California Investors Drive Transaction Volumes in Arizona

Article originally posted on Globe St. on September 21, 2020

California investors are driving transaction volumes in Arizona during the pandemic. California investors typically account for 30% to 40% of transaction volumes in the market, but recently, that number has increased to 50%. While the pandemic has impacted all markets, California investors continue to flock to business friendly markets, like California.

“We attribute this recent surge to a widening disparity in business climate in Arizona versus California,” Ari Spiro, founding principal of Orion Investment Real Estate, tells “Increased concern of regulation and taxation on investment properties is causing concern and Arizona’s historic pro-business environment has proven to be attractive to businesses relocating here as well as investment capital.”

Phoenix has many attractive qualities, including population and job growth, but it is also a natural investment market for California capital. “One of Arizona’s biggest investment attractions is its proximity to Southern California,” says Spiro. “Being only an hour flight from LAX to Phoenix, investors find Arizona assets to be manageable from a logistical standpoint. Couple that with Arizona making daily headlines of attracting corporate headquarters, distribution centers, healthcare, and technology firms makes Arizona an obvious choice for investment capital looking to diversify geographically out of the California market.”

Orion Investment Real Estate recently closed the sale of the Glendale Towne Center for $3.8 million or $387.72 to a California investor, and it is a prime example of the trend in the market. “Most of our interest and offers in Glendale Towne Center were California investors,” says Spiro. “Particularly with an asset like this, there is a comfort level with a Target-anchored center on a high traffic intersection with recognizable national tenant names. It’s basically a similar asset that is in their own backyard, but at a lot higher return and lower cost.”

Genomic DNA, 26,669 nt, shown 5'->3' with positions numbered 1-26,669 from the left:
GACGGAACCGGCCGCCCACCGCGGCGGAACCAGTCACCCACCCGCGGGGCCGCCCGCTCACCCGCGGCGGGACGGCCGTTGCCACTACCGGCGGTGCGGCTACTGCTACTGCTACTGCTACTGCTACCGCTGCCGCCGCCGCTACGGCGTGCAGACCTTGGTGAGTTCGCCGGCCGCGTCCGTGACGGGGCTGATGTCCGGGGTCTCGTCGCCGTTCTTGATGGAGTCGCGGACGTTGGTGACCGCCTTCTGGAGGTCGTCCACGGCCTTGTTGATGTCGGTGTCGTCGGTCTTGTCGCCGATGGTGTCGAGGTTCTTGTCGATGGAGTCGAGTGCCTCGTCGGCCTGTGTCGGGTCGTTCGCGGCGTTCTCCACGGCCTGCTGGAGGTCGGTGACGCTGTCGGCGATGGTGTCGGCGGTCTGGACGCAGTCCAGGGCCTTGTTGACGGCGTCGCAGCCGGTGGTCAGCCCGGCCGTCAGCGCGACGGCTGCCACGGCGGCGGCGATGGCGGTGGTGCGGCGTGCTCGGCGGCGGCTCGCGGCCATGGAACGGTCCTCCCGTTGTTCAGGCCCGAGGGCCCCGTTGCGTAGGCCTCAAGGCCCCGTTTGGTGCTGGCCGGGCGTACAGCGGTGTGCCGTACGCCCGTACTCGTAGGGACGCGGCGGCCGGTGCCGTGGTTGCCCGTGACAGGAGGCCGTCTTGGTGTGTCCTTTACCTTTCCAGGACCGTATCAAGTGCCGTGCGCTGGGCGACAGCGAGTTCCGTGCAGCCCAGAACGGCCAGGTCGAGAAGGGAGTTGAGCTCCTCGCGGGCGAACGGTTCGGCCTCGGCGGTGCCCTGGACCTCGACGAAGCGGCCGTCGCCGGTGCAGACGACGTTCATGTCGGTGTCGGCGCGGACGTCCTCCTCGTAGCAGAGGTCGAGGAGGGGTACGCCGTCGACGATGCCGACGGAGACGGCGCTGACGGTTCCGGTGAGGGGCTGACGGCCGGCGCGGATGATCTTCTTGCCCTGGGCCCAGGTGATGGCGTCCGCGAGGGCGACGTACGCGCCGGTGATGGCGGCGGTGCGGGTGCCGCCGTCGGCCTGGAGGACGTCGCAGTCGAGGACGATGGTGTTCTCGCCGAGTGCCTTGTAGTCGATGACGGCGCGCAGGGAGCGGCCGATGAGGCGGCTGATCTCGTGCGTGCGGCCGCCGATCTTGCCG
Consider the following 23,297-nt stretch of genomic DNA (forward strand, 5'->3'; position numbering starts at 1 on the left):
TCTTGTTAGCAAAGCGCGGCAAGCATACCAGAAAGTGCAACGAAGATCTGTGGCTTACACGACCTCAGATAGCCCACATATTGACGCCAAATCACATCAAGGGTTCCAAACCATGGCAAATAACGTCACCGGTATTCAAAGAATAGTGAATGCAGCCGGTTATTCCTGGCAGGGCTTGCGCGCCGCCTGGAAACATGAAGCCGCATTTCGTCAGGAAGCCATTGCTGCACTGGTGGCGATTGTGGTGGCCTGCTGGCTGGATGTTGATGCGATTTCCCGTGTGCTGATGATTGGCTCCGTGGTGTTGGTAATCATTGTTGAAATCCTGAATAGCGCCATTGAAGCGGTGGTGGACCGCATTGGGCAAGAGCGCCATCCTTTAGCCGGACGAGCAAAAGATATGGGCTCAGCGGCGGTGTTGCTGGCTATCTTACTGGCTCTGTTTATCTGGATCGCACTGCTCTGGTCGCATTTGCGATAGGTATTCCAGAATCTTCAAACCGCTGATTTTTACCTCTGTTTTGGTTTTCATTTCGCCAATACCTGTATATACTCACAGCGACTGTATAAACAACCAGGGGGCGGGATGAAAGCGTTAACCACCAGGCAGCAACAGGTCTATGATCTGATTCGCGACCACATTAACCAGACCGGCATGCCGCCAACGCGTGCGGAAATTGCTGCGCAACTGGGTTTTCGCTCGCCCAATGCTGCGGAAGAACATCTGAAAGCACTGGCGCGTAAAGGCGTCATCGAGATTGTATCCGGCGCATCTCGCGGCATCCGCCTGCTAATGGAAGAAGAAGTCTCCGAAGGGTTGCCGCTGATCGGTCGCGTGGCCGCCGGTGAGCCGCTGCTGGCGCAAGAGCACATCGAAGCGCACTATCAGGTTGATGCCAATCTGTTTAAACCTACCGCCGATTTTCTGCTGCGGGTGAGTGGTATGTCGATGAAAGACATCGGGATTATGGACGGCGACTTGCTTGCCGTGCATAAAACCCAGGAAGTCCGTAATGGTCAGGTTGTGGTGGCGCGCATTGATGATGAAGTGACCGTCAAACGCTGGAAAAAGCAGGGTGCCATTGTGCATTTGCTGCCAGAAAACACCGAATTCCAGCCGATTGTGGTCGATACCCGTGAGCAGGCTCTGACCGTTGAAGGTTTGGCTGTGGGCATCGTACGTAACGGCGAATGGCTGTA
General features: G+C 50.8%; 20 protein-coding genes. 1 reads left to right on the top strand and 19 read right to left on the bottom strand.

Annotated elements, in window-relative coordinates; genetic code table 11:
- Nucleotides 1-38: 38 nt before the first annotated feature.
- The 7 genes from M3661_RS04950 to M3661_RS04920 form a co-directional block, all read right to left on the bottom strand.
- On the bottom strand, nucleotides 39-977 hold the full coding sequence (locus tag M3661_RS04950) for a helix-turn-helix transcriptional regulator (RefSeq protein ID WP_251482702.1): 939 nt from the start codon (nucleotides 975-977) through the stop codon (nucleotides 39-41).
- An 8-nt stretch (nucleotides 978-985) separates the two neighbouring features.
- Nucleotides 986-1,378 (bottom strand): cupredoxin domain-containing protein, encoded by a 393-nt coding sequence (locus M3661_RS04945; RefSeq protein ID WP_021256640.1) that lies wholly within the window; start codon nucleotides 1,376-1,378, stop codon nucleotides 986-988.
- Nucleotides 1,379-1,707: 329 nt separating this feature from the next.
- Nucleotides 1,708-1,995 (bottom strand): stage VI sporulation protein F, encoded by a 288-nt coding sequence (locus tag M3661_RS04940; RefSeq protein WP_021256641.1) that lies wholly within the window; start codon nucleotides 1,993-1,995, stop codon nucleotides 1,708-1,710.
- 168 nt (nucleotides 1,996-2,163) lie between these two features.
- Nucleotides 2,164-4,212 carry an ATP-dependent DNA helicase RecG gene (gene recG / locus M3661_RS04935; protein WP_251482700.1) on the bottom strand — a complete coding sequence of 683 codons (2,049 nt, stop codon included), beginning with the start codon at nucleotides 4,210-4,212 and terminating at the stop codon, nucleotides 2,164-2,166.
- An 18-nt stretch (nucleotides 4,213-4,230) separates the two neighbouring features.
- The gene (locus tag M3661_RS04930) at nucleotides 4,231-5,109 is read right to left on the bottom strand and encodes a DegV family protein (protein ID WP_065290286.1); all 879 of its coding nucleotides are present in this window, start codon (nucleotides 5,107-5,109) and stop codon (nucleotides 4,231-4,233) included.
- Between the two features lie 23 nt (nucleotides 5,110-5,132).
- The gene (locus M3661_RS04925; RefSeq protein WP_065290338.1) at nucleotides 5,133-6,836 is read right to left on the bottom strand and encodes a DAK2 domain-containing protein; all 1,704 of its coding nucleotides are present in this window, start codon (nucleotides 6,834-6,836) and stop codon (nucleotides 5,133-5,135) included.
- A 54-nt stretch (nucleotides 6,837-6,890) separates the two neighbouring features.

Affordability and yield are also drivers of investment in Arizona; however, the pandemic could catalyze a meaningful price reduction in California product, which could encourage more investment in California. However, Spiro says a price adjustment and investment response is still unknown. “The pandemic has created a tremendous amount of uncertainty and has certainly slowed down investment activity nationwide over the last quarter and probably will through the end of the year,” he says. “The pandemic has already had its impact on sales velocity, cap rate, occupancy and prices. Most investors are cautious, and both buyers and sellers are, for the most part, waiting until the dust settles to assess their occupancy, rental rates, and valuations.”

In the long run, investors expect this event to end and for everything to return to normal. “Most investors and lenders have the “this too shall pass mentality” and that, once we emerge from the health crisis, the Phoenix metropolitan area, with its strong job market, affordable lifestyle, newer freeway system, and plenty of land, will be poised to take advantage of the post-COVID world,” adds Spiro.

When things do return to normal, Arizona is well positioned for continued growth. “As a result of the economic shutdown and various “shelter in place” orders, there has been a dramatic shift from collaborative work environments to home offices and a change in desire from the urban living experience to a more suburban lifestyle,” says Spiro. “Factoring this along with an aging millennial population, the Phoenix market is well-positioned to provide the elbow room that many are now seeking.”